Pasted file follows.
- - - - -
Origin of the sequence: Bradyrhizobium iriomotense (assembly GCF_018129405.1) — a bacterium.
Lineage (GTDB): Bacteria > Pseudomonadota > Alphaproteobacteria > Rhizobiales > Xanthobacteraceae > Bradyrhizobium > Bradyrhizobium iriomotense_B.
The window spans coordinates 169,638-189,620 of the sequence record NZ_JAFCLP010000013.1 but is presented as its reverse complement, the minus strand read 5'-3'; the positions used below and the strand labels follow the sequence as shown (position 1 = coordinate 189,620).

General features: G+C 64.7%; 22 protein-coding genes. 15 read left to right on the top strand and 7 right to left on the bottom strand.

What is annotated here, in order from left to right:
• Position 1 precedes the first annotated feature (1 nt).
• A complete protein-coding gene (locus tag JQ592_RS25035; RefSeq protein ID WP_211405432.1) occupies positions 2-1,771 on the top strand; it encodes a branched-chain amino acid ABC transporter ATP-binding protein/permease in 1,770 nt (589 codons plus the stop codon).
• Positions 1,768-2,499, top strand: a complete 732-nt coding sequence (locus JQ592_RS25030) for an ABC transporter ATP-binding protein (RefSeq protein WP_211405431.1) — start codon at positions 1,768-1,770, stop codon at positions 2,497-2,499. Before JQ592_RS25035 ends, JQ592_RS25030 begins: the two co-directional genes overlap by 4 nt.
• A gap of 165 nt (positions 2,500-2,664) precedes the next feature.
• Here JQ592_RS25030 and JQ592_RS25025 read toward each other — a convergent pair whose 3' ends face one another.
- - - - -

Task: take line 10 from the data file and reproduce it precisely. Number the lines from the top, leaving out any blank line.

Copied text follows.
• Here JQ592_RS25030 and JQ592_RS25025 read toward each other — a convergent pair whose 3' ends face one another.